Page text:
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Any experts on lazy eye?

(21 Posts)
messystressy Mon 27-Jun-16 22:34:59

My DD is 4.5 and was diagnosed with a lazy eye a year ago, as we noticed one eye would drift when she was tired. Her eyes were tested, one eye slight prescription (+ 2.5) and the other was + 6.75. She has been wearing patches for three to four hours a day for about 9 months. So we went in today to have her eyes tested and prescription checked and her bad eye has improved only to + 6.25. I was disappointed, after all the patching. Then the dr said "oh the glasses don't improve the lazy eye". I'm so confused - I though patches WERE to try and strengthen lazy eyes? Any experts who have been through this who could advise and possibly offer some success stories for patching?

Diddlydokey Mon 27-Jun-16 22:38:36

I've been through it as a child. Specs did the job though and my eyesight has improved most years until now at age 30.

The patch was ineffective and my parents made the decision to stop using it after disappointing results. I was upset by it and they weighed it up.

Imnotaslimjim Mon 27-Jun-16 22:38:39

The patches are worn over the good eye to force the lazy eye to work.

I'm a little confused though, you said the sr said "oh the GLASSES don't improve the lazy eye" then say "I thought the PATCHES were to try and strengthen the lazy eye. So he's right, the glasses don't fix the turn, they improve the vision

messystressy Mon 27-Jun-16 22:42:16

Oh sorry, the dr said the PATCHES weren't to fix the lazy eye.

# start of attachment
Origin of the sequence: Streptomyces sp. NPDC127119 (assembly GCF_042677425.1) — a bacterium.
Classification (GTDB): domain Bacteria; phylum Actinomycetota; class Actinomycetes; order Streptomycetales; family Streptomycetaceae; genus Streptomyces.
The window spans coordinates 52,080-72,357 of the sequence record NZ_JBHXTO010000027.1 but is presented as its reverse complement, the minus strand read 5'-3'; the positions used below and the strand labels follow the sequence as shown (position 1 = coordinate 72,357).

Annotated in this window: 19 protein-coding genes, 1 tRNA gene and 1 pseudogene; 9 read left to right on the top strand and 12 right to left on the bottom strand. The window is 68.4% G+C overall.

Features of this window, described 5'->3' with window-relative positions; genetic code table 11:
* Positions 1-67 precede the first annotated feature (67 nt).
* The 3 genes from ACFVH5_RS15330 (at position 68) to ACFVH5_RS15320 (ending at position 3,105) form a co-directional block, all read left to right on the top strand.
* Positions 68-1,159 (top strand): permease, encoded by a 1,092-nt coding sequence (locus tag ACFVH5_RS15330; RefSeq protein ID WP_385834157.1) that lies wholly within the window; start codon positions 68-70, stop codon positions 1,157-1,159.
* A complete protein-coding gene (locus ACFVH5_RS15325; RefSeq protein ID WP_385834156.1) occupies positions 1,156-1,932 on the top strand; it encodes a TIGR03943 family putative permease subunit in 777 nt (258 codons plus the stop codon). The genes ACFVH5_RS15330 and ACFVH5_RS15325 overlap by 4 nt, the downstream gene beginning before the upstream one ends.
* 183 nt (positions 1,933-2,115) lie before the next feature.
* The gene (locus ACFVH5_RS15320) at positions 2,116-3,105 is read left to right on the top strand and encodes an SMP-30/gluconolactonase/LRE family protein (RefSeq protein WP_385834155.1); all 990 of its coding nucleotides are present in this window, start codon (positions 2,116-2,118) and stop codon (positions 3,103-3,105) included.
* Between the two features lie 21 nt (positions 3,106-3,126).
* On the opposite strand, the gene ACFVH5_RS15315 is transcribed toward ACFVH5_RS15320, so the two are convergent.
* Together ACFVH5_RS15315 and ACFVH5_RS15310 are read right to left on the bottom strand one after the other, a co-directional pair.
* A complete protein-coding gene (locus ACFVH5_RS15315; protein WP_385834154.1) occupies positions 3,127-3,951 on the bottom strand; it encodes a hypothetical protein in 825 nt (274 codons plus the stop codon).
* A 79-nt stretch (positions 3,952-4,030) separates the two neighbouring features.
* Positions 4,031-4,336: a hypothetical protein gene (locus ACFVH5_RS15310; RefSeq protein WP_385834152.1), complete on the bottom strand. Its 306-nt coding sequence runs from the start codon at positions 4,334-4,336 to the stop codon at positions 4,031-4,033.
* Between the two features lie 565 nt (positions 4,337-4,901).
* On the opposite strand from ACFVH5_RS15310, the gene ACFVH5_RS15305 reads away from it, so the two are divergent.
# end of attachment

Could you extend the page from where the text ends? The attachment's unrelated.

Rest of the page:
I did my usual "right....ok....yes" then went home and thought "what?".

SaveSomeSpendSome Mon 27-Jun-16 22:42:39

Im not an expert but i did have this problem as a child.

I refused to wear the patch and my mum gave up on the battle trying to make me wear it.

It corrected itself in the end. I think i was about 7ish and the body learns to control it itself

Ilikesweetpeas Mon 27-Jun-16 22:43:05

My DD had years of patching. We were told that it didn't improve the vision but because the lazy eye was made to work the turn corrected. From having a severe turn hers is not not noticeable.

messystressy Mon 27-Jun-16 22:46:57

Diddly - that's really interesting, especially as I am in a panic as everyone has told me the eye stops developing at 7-8 years old.

We went down the patching route as the glasses did not improve her eyesight after two months of wearing them. I guess the patches must be doing something (0.5) but it's just very slow. I admit it - I expected miracles...